What Mattered and What Didn't
My friend John Izzo is a fascinating person who combines an interest in spirituality with an interest in corporate life. His latest book, The Five Secrets You Must Discover Before You Die, is based on 250 interviews conducted with people over 60 on what they learned about the keys to fulfillment in their professional and personal lives. Following is an edited version of our conversation:
This project—interviewing people over 60 about the secrets of life—sounds like great fun. I wish that I had done it! What gave you this idea?
When I travel to a new city, I read reviews from people who have been there before—of hotels, restaurants, and things to do. Since I have always been interested in why some people find lasting fulfillment, it seemed to me that same method could apply to life and career. If you want to know the secrets to a happy life, you should ask someone who has lived one.
So I asked several thousand people to identify the one person they knew who had "lived a long life and found lasting happiness." After reviewing over 1,000 suggestions, we conducted in-depth interviews with an extremely diverse group of 250 people ages 60 to 106. We asked them to reflect on their lives and careers to tell us what they had learned: the things that brought meaning and fulfillment as well as the regrets and things they wished they had learned sooner.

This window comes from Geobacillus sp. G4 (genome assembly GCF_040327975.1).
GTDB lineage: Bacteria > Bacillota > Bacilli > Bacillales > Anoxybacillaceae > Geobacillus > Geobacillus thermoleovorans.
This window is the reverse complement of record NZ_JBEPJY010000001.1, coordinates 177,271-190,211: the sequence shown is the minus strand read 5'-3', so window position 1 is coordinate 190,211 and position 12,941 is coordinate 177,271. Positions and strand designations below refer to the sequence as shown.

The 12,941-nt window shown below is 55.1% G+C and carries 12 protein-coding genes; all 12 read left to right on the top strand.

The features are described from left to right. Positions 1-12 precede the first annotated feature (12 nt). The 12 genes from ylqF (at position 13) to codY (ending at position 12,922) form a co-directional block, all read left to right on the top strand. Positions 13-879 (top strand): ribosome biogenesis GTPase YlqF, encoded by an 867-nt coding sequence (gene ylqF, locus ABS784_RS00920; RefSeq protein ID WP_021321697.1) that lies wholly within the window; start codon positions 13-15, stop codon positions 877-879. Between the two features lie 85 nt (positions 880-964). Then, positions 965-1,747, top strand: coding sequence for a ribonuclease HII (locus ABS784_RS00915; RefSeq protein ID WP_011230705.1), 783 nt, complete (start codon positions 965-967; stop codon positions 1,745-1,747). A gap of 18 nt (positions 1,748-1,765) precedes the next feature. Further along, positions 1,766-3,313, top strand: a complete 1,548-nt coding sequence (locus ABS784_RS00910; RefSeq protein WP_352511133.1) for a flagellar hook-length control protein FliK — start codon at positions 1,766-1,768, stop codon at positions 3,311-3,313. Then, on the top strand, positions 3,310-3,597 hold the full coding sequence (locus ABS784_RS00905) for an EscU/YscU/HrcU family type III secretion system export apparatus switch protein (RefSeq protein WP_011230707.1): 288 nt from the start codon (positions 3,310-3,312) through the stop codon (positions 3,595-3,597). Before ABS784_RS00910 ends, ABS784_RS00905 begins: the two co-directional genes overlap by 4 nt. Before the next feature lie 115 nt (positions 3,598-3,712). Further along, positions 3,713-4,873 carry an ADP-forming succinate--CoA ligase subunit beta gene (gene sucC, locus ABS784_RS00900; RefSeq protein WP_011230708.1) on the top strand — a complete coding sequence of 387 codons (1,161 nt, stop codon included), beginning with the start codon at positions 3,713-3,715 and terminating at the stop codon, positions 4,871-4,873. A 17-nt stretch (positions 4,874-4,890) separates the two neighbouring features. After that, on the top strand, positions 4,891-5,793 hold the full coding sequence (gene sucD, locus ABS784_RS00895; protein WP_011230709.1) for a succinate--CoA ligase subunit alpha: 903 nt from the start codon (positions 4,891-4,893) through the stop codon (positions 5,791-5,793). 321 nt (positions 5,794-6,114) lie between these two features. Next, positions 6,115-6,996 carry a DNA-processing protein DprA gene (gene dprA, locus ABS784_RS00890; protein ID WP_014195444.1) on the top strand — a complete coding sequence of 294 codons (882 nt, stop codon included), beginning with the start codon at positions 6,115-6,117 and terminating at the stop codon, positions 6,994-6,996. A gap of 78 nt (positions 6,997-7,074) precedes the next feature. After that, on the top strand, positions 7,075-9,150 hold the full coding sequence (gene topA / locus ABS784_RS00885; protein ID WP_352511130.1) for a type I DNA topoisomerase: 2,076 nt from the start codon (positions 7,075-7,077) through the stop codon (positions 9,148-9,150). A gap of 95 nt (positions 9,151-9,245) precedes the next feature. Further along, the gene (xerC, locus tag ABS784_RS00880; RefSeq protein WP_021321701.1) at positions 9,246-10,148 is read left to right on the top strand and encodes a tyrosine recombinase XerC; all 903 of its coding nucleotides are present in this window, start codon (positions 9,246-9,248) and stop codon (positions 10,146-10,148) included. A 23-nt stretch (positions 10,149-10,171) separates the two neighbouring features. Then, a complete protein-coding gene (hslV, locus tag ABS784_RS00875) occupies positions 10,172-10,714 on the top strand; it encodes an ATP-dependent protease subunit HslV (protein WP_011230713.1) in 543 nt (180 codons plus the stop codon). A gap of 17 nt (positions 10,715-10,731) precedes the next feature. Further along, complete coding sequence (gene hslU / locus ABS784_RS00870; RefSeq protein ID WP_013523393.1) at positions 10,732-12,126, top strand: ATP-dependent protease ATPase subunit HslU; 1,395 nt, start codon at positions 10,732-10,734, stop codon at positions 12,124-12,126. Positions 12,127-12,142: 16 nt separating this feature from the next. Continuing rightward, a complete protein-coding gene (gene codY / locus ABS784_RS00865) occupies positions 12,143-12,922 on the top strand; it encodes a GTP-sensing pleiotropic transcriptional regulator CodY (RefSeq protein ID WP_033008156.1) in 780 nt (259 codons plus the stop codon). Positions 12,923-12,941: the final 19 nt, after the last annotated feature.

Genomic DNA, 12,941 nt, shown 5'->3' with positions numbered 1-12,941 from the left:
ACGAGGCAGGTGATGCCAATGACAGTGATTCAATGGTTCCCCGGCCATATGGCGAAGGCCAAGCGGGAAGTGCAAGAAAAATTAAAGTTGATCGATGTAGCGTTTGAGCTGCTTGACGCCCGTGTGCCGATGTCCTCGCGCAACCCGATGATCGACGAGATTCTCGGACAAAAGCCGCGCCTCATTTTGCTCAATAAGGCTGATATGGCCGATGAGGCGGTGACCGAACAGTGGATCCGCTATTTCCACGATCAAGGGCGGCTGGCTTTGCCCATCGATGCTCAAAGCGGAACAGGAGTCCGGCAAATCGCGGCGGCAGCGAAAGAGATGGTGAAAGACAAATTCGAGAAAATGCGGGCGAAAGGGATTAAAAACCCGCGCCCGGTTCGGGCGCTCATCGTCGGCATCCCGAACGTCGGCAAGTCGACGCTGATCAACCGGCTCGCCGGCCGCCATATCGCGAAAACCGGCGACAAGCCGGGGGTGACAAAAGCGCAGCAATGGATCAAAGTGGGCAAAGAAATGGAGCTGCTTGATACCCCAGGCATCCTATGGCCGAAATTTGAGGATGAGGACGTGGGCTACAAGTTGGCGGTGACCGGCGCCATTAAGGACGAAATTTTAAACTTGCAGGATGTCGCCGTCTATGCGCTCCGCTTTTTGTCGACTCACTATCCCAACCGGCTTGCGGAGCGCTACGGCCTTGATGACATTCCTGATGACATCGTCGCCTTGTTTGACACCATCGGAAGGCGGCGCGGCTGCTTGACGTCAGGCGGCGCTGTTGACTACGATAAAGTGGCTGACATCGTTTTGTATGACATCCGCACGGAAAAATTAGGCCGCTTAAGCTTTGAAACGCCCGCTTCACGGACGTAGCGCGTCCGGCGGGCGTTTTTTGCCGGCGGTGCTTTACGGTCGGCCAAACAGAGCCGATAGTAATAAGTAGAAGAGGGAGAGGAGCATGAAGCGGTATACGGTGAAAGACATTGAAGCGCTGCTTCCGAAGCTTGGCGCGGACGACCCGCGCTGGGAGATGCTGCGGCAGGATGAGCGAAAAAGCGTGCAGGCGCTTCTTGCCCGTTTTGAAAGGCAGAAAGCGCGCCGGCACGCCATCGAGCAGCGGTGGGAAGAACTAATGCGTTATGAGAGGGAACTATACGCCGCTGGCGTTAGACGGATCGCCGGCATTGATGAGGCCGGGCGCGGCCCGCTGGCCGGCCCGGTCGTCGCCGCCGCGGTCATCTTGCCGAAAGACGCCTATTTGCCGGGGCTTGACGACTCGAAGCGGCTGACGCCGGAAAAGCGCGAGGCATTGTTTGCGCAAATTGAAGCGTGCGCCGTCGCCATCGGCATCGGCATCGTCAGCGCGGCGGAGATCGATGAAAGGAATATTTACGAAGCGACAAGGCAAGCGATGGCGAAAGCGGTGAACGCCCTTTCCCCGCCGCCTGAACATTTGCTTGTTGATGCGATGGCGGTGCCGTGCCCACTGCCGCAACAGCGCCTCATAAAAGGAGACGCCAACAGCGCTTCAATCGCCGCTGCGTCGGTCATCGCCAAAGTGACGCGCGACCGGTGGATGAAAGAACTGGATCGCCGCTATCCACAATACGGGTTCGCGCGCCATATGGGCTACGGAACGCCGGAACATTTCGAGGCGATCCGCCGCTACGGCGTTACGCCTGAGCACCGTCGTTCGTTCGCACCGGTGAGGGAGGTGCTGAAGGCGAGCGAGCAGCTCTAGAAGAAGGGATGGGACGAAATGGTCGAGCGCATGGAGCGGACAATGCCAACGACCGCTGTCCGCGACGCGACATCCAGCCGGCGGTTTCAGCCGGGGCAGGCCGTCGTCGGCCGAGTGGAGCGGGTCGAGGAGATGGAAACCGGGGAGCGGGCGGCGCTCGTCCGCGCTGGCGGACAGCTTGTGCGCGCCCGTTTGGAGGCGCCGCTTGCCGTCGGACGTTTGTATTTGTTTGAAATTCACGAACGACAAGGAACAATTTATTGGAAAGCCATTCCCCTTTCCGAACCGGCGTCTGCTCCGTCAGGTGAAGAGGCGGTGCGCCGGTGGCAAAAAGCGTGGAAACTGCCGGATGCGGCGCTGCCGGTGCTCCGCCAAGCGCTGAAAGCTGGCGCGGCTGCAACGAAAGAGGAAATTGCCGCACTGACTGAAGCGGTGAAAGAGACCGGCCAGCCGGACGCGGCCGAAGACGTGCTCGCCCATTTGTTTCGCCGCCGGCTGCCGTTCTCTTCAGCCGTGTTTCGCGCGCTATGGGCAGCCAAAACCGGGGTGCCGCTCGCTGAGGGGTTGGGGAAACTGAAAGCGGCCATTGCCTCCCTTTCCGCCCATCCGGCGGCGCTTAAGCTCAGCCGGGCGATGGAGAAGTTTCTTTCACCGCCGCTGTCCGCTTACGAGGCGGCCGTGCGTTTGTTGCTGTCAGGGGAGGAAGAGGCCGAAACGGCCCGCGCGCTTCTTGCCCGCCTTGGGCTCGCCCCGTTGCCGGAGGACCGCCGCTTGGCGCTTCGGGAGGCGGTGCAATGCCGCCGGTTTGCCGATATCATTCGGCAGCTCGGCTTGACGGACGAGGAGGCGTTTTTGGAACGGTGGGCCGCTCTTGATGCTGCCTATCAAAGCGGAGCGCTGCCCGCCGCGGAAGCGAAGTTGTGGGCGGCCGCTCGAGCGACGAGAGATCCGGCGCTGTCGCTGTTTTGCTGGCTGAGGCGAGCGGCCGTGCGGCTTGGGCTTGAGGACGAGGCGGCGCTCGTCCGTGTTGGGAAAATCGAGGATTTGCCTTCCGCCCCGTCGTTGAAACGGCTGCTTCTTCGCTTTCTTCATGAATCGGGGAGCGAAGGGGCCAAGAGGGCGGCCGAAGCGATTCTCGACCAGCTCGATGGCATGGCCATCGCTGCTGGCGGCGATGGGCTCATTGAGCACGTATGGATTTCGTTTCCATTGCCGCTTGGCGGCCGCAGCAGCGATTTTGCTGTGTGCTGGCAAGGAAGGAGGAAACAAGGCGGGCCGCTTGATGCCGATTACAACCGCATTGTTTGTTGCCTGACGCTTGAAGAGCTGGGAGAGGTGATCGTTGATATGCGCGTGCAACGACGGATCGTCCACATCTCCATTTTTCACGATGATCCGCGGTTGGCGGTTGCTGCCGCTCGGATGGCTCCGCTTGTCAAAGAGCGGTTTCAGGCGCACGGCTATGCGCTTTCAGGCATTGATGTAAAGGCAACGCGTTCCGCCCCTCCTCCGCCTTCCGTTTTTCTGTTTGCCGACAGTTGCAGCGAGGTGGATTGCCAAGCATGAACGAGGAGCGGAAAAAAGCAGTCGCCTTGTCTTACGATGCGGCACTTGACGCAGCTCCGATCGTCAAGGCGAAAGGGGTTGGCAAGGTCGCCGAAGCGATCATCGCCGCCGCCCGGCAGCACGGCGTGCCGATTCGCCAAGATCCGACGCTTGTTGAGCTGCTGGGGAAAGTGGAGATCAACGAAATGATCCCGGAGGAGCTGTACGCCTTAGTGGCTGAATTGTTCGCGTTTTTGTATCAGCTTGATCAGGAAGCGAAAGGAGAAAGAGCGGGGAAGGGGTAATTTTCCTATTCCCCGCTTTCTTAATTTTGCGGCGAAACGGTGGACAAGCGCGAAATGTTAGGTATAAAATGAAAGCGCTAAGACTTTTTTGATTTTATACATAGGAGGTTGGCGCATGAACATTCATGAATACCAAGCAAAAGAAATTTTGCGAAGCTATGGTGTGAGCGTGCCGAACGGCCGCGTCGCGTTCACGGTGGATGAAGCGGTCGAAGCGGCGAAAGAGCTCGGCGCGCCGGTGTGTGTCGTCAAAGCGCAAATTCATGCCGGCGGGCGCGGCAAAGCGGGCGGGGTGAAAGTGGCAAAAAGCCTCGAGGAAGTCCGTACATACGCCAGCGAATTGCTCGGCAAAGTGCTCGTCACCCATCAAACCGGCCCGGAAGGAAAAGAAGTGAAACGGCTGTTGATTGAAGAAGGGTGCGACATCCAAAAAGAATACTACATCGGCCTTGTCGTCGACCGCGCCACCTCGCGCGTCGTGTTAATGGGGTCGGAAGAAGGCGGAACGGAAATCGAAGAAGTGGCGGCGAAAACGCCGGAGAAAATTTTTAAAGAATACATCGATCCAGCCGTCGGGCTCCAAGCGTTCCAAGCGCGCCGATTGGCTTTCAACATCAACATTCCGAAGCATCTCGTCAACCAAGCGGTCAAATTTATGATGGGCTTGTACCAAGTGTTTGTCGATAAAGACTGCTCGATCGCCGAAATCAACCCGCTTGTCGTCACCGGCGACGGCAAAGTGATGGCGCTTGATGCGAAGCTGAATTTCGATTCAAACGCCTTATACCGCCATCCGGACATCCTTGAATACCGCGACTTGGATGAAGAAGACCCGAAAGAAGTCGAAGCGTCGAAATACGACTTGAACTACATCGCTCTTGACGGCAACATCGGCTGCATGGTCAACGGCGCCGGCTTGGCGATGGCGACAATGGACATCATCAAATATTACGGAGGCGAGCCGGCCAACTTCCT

Why did you choose to interview people over the age of 60?
I feel we live in a society that tends to dismiss experience in favor of youth. This is out of step with what human societies have done for thousands of years. When I was done with the interviews, I had tapped into 18,000 years of life experience! It doesn't get any better than that!
Was there one secret that really stood out for you?
The importance of following your heart and being true to yourself. Many of these people told me about critical times in their lives when they had to follow their own dreams instead of the dreams of other people, what parents, friends, or society was telling them to do.
The first thing is the choice of our careers, which must begin with understanding ourselves and what we love to do. I have met so many people over my years in business who are in jobs or careers that are not a good fit for their deepest self. Maybe they followed what their parents wanted them to do or they just got stuck in a career and keep trying to make it fit who they are.
What about beyond one's career?
I learned each one of us has a path we are meant to follow. Some of us were meant to spend our lives outdoors or working for ourselves or helping others or living a life of adventure. These people all had different dreams, but the common element is that they followed the voice inside themselves.
A man named Ron, for example, had a family that wanted him to become a medical doctor but he had an experience right before going to study medicine when he realized it was not his path. Others told him the path he was choosing was crazy, but he listened to his own voice and that decision made all the difference in how his life turned out. When I asked him how you know when you are following your heart he told me: "I think most of us know, but we have to have the discipline to listen and the courage to follow." What I learned is that most people reading this know if they are following their heart right now but we have to have the courage to follow that voice.